A story in yesterday's Washington Post described a bullying attack Romney reportedly led in 1965 at Cranbrook, the elite boys prep school he attended in Michigan. Classmates of varying political affiliations, speaking on the record, detailed other instances of harassment at the school by Romney.
Character is revealed not just by how a person lives his life but also by how he addresses youthful transgressions. Romney's campaign spokesperson, Andrea Saul, said in a statement, "The stories of fifty years ago seem exaggerated and off base and Governor Romney has no memory of participating in these incidents.”
According to the Post article, when Romney returned to Cranbrook from spring break in 1965, he noticed that a soft-spoken new student named John Lauber had bleached his hair blond and had it draped over one eye. A close friend of Romney's at the time, Matthew Friedemann, recalled Romney, then 18, objecting, “He can’t look like that. That’s wrong. Just look at him!”
A few days later, according to Friedemann, he saw Romney lead a posse that tackled Lauber and pinned him to the floor of a dorm room, where Romney cut his hair with scissors while Lauber, who was crying, screamed in vain for help.
Four other former Cranbrook students, all but one who were willing to be identified in the Post story, independently described the attack similarly to Friedemann. And they expressed remorse.
“It happened very quickly, and to this day it troubles me,” Thomas Buford, a retired prosecutor, told the Post. Buford, the wrestling champion at Cranbrook, helped Romney pin Lauber to the floor. He said he later apologized to Lauber, who was “terrified” during the attack. “What a senseless, stupid, idiotic thing to do.”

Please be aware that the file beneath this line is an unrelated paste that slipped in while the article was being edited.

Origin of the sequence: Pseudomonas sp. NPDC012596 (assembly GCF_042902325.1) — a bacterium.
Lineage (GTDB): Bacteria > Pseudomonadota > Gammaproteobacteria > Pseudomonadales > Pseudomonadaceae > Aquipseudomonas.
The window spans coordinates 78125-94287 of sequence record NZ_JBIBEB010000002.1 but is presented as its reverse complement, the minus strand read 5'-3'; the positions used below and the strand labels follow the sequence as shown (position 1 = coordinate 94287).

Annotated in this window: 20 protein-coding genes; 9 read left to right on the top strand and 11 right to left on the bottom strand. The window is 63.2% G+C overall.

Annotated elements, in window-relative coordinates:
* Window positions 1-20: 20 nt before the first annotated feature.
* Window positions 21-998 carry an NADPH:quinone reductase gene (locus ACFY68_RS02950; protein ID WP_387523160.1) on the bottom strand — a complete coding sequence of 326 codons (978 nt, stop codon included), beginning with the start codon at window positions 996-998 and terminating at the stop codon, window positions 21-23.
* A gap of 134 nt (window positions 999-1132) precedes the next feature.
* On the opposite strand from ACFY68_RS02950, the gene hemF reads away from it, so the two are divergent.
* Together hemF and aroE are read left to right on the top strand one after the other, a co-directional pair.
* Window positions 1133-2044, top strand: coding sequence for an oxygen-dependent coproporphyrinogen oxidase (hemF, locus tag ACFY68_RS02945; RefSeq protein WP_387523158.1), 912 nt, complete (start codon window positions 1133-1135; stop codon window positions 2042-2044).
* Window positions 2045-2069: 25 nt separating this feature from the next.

Romney's father, George, was governor of Michigan then. No one was disciplined for the assault. Lauber was later kicked out of the school for smoking a cigarette.
David Seed, a retired principal who said he witnessed the attack, told the Post he bumped into Lauber at a bar at O'Hare in the mid-1990s. Seed said he apologized to Lauber for not coming to his aid. He said Lauber told him the episode had been "horrible," and that he'd thought about it often since. Lauber died in 2004.
Romney hasn't thought about it often since, to hear him tell it. On Fox News Radio yesterday morning, host Brian Kilmeade asked him how he'd characterize the Post story. "Oh, I'm not gonna be too concerned about their piece," he said. "Back in high school I did some dumb things, and if anybody was hurt by that, or offended, why obviously I apologize." Kilmeade asked Romney if he recalled the incident with Lauber; Romney, laughing, said he didn't.
In the Post story, Phillip Maxwell, a Michigan lawyer, called the attack on Lauber "vicious." In a New York Times story this morning, he acknowledged participating in the attack. “It started out as ribbing, sort of a pointed ribbing about his hair, but it very quickly became an assault, and he was taken down to the ground, pinned," Maxwell said. "It was like a pack of dogs.”
He doubted Romney's assertion that he didn't remember the attack: "I would think this would be seared in his memory. Certainly for the other people that were involved, nobody has forgotten.”